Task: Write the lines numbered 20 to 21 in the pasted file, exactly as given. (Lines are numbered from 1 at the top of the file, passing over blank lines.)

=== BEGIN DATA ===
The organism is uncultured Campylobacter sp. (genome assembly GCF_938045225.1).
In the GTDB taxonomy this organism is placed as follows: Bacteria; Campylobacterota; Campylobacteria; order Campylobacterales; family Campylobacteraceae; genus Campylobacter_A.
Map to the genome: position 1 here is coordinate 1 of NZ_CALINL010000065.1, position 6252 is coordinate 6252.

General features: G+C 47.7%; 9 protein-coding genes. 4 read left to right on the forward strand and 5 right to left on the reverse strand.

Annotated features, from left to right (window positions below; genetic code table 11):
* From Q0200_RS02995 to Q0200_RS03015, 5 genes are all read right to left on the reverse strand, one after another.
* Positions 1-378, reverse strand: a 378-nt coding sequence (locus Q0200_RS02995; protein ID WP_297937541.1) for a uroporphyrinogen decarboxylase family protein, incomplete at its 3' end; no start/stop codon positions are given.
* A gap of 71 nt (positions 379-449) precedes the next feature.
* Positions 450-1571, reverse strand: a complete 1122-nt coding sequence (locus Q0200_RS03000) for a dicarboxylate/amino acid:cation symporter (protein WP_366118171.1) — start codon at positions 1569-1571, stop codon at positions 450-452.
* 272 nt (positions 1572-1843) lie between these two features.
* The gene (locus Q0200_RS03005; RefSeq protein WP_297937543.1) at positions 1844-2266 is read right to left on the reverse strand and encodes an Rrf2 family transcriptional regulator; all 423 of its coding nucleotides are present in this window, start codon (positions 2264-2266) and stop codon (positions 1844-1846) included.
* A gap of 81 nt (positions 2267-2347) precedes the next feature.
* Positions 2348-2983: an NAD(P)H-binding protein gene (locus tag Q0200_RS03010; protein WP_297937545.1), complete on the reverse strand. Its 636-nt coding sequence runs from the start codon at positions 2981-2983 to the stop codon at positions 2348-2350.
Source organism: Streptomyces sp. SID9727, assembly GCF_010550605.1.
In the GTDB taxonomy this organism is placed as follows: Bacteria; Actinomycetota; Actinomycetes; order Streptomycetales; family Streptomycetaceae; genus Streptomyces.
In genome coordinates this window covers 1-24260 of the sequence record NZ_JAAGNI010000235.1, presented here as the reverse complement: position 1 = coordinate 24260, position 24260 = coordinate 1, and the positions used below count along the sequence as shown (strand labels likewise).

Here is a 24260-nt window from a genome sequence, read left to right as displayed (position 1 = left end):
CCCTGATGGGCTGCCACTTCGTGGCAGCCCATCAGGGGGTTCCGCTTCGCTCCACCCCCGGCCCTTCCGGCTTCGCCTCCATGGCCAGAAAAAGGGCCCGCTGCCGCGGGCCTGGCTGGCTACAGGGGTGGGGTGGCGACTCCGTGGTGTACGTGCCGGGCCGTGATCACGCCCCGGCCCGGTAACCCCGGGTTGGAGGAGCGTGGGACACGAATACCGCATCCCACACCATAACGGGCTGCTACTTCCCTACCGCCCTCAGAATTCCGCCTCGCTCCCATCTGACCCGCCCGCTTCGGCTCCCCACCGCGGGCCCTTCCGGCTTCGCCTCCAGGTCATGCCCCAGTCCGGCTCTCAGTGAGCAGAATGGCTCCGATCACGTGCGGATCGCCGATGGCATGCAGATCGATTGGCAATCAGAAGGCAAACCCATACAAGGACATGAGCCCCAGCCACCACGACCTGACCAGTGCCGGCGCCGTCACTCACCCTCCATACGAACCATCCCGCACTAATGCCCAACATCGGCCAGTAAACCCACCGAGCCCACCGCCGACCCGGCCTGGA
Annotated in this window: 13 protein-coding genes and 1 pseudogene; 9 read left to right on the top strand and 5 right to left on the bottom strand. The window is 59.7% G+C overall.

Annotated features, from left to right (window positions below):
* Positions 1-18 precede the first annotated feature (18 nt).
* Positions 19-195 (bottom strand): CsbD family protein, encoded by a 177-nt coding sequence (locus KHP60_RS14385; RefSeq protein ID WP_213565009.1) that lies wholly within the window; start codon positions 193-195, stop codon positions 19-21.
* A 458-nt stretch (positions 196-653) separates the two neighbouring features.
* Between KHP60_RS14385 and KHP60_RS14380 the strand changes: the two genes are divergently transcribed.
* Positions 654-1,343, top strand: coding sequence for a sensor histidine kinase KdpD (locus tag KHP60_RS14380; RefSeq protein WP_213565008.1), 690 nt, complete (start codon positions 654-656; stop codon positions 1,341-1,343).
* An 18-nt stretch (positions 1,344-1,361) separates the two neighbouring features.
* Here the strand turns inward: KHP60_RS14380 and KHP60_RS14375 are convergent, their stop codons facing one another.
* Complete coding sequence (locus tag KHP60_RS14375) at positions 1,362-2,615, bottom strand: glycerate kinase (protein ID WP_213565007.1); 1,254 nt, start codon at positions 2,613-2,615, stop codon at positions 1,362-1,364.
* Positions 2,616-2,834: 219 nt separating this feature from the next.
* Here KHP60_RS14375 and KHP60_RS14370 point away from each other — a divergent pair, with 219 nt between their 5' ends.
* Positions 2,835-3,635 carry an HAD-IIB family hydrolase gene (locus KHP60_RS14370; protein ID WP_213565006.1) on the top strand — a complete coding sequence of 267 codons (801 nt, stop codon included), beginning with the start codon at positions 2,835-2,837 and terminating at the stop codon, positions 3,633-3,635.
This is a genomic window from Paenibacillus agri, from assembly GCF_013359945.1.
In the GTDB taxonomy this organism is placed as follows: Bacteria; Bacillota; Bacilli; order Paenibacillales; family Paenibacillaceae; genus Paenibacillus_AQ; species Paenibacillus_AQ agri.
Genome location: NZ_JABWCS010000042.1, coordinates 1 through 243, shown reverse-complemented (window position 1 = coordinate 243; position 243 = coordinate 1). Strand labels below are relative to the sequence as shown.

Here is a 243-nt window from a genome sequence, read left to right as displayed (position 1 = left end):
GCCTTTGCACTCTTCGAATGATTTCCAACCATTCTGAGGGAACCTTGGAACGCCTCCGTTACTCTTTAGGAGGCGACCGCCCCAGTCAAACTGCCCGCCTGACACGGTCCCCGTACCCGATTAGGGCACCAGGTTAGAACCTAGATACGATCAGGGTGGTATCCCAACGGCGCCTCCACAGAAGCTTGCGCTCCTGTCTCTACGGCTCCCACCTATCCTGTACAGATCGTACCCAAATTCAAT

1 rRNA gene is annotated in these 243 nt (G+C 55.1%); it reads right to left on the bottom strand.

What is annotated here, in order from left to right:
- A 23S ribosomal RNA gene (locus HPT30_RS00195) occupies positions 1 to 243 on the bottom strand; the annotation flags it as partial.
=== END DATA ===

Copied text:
Annotated features, from left to right (window positions below):
* Positions 1-18 precede the first annotated feature (18 nt).